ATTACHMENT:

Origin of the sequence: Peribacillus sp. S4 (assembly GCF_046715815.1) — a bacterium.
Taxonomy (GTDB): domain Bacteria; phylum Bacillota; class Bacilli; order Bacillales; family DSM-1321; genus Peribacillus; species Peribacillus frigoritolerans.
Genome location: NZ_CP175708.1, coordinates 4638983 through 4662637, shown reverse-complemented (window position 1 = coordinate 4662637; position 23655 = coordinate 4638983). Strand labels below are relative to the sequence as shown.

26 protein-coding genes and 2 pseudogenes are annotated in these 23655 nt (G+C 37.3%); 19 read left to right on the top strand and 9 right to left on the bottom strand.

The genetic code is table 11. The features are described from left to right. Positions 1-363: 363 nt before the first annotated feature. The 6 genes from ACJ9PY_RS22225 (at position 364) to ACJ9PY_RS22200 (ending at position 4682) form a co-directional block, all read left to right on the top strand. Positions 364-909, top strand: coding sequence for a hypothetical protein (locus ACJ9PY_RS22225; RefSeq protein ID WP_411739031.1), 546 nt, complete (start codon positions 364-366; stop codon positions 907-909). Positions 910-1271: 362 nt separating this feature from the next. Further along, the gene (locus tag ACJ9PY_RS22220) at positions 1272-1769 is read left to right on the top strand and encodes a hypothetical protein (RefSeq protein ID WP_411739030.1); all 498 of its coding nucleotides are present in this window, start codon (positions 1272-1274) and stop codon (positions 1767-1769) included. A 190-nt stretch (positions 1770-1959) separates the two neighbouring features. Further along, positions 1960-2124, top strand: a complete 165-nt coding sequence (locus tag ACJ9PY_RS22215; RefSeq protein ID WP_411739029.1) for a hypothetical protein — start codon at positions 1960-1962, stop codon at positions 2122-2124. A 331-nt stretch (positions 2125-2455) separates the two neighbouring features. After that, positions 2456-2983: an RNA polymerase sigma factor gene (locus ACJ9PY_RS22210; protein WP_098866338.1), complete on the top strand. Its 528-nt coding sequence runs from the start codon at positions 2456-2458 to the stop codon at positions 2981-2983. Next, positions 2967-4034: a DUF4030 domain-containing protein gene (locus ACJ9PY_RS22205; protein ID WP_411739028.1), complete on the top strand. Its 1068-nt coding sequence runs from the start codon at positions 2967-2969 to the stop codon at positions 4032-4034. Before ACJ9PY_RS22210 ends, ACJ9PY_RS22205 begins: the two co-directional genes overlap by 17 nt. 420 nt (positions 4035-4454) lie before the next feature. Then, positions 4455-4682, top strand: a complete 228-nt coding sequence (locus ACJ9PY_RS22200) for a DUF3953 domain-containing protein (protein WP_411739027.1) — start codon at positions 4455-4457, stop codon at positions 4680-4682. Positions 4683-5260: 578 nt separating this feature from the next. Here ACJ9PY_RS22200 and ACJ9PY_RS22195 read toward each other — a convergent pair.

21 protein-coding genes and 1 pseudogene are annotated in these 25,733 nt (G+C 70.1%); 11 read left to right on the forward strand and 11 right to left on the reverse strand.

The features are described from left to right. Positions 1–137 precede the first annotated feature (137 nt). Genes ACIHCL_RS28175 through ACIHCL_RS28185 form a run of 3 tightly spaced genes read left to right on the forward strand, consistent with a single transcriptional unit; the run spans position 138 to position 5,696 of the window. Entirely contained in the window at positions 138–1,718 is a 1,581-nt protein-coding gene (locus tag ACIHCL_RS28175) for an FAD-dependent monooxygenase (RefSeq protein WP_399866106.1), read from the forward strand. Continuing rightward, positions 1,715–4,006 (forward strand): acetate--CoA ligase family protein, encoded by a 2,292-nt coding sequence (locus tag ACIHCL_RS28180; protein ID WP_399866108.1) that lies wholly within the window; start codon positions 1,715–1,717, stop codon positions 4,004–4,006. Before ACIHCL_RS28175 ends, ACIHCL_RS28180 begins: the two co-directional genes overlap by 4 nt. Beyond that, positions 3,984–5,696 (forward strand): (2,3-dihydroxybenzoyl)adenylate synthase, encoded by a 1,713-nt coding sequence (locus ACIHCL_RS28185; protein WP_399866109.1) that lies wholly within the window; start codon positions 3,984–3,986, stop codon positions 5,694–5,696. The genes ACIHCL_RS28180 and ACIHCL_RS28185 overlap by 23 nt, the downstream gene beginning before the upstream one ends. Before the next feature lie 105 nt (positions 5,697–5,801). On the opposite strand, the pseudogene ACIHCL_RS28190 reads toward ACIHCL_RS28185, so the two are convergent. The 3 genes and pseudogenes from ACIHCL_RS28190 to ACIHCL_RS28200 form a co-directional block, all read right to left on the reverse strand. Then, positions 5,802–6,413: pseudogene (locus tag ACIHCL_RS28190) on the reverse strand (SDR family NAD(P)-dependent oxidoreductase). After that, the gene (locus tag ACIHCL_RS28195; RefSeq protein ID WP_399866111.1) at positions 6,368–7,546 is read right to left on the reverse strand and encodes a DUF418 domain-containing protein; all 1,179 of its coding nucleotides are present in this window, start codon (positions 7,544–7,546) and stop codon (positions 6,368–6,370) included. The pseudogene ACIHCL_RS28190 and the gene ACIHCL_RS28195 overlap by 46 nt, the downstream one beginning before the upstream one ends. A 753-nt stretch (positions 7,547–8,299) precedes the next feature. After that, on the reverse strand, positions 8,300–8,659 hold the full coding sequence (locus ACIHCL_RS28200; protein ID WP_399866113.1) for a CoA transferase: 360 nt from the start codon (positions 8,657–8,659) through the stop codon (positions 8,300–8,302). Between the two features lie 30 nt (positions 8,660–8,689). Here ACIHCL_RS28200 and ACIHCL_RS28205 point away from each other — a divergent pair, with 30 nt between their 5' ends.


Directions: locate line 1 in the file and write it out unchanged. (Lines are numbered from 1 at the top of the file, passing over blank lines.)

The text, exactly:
Origin of the sequence: Peribacillus sp. S4 (assembly GCF_046715815.1) — a bacterium.